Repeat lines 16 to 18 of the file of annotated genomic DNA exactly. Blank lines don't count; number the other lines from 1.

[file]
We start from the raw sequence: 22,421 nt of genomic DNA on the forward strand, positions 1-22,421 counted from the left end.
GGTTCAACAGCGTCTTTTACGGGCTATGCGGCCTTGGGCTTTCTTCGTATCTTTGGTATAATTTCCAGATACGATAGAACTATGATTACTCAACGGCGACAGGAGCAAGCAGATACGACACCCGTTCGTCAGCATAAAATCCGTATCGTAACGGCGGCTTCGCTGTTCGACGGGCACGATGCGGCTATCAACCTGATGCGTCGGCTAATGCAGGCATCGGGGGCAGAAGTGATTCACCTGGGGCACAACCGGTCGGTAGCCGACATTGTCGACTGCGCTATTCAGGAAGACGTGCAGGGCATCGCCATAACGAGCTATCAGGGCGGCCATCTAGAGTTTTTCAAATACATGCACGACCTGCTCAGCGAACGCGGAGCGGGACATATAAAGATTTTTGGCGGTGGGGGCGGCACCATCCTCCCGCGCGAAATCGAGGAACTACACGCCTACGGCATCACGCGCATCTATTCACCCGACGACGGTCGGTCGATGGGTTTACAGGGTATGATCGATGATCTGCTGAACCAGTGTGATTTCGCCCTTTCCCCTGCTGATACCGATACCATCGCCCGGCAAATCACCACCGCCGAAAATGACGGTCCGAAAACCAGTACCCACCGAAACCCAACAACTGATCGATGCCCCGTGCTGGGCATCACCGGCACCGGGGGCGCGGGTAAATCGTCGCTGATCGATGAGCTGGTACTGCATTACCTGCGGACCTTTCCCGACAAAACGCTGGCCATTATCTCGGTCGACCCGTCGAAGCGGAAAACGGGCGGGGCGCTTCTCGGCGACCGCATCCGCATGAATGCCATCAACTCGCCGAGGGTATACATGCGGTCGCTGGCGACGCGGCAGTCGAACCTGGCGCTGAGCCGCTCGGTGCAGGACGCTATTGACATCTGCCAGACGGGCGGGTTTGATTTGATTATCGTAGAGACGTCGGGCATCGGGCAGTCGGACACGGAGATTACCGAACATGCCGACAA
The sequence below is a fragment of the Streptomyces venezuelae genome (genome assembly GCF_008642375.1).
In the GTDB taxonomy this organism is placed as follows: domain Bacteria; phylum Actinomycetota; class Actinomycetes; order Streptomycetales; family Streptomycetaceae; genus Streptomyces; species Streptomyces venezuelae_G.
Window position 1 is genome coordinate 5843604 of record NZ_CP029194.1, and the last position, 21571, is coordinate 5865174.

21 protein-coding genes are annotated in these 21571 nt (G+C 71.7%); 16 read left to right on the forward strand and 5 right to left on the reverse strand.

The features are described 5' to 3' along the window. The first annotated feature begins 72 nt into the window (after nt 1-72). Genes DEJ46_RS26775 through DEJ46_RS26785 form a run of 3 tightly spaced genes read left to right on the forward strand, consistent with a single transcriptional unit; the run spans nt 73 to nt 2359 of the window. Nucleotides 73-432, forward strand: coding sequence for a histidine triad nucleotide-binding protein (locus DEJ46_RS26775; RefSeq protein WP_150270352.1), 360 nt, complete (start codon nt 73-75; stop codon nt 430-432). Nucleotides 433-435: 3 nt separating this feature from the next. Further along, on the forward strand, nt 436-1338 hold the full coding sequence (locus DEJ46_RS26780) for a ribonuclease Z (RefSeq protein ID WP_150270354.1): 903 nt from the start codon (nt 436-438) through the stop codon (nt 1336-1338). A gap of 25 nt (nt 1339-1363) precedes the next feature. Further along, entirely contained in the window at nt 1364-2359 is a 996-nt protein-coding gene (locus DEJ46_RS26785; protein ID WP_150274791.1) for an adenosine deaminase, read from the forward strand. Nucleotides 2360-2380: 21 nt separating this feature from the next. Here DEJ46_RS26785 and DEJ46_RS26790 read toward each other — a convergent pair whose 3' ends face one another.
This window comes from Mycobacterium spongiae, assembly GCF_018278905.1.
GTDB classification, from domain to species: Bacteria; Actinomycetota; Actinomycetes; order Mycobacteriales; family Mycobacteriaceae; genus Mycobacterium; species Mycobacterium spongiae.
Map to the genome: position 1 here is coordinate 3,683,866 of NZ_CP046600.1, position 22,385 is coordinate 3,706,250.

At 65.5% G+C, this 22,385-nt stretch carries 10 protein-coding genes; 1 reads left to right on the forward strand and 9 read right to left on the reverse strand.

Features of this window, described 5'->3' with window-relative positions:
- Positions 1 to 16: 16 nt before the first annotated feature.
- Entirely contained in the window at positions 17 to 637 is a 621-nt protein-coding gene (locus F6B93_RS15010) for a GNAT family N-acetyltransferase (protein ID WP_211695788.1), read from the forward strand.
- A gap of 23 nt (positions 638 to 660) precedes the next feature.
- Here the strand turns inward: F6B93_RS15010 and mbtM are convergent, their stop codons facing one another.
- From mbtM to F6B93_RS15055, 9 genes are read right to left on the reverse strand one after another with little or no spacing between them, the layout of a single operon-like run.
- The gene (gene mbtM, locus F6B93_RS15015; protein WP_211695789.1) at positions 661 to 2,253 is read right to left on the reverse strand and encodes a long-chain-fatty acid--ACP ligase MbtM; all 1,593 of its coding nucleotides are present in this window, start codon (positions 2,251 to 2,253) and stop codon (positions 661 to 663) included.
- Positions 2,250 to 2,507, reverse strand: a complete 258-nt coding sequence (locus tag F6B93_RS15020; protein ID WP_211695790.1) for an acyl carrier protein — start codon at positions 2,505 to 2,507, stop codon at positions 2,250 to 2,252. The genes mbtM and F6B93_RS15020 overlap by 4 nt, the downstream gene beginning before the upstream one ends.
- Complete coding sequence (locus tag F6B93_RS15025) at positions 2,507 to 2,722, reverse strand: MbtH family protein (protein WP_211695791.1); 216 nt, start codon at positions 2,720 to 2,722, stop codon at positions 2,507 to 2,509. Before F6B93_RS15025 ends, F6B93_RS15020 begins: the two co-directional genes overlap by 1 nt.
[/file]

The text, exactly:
- Here the strand turns inward: F6B93_RS15010 and mbtM are convergent, their stop codons facing one another.
- From mbtM to F6B93_RS15055, 9 genes are read right to left on the reverse strand one after another with little or no spacing between them, the layout of a single operon-like run.
- The gene (gene mbtM, locus F6B93_RS15015; protein WP_211695789.1) at positions 661 to 2,253 is read right to left on the reverse strand and encodes a long-chain-fatty acid--ACP ligase MbtM; all 1,593 of its coding nucleotides are present in this window, start codon (positions 2,251 to 2,253) and stop codon (positions 661 to 663) included.